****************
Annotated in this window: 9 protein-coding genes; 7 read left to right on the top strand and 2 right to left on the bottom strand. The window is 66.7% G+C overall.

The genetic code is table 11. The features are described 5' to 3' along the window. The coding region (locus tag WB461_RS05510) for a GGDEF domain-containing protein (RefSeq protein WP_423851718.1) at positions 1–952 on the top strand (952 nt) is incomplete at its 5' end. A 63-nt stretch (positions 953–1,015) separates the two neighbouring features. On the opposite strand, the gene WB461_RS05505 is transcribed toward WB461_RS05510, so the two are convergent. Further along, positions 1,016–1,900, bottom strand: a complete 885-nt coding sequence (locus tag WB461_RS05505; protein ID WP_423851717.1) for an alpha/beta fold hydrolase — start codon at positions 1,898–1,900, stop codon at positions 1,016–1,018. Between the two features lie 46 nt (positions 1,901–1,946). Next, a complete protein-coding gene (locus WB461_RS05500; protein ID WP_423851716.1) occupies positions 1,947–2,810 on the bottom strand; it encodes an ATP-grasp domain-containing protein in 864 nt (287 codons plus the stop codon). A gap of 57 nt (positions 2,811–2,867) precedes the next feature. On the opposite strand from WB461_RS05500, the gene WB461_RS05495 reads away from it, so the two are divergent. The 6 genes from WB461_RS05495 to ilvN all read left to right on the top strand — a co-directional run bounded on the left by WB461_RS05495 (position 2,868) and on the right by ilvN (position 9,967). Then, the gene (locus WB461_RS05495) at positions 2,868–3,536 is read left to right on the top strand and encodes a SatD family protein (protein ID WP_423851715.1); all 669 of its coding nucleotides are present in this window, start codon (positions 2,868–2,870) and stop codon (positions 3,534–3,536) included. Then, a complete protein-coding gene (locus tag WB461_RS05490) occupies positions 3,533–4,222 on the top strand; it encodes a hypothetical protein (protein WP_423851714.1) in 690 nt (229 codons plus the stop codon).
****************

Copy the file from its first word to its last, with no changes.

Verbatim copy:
Annotated in this window: 9 protein-coding genes; 7 read left to right on the top strand and 2 right to left on the bottom strand. The window is 66.7% G+C overall.

The genetic code is table 11. The features are described 5' to 3' along the window. The coding region (locus tag WB461_RS05510) for a GGDEF domain-containing protein (RefSeq protein WP_423851718.1) at positions 1–952 on the top strand (952 nt) is incomplete at its 5' end. A 63-nt stretch (positions 953–1,015) separates the two neighbouring features. On the opposite strand, the gene WB461_RS05505 is transcribed toward WB461_RS05510, so the two are convergent. Further along, positions 1,016–1,900, bottom strand: a complete 885-nt coding sequence (locus tag WB461_RS05505; protein ID WP_423851717.1) for an alpha/beta fold hydrolase — start codon at positions 1,898–1,900, stop codon at positions 1,016–1,018. Between the two features lie 46 nt (positions 1,901–1,946). Next, a complete protein-coding gene (locus WB461_RS05500; protein ID WP_423851716.1) occupies positions 1,947–2,810 on the bottom strand; it encodes an ATP-grasp domain-containing protein in 864 nt (287 codons plus the stop codon). A gap of 57 nt (positions 2,811–2,867) precedes the next feature. On the opposite strand from WB461_RS05500, the gene WB461_RS05495 reads away from it, so the two are divergent. The 6 genes from WB461_RS05495 to ilvN all read left to right on the top strand — a co-directional run bounded on the left by WB461_RS05495 (position 2,868) and on the right by ilvN (position 9,967). Then, the gene (locus WB461_RS05495) at positions 2,868–3,536 is read left to right on the top strand and encodes a SatD family protein (protein ID WP_423851715.1); all 669 of its coding nucleotides are present in this window, start codon (positions 2,868–2,870) and stop codon (positions 3,534–3,536) included. Then, a complete protein-coding gene (locus tag WB461_RS05490) occupies positions 3,533–4,222 on the top strand; it encodes a hypothetical protein (protein WP_423851714.1) in 690 nt (229 codons plus the stop codon).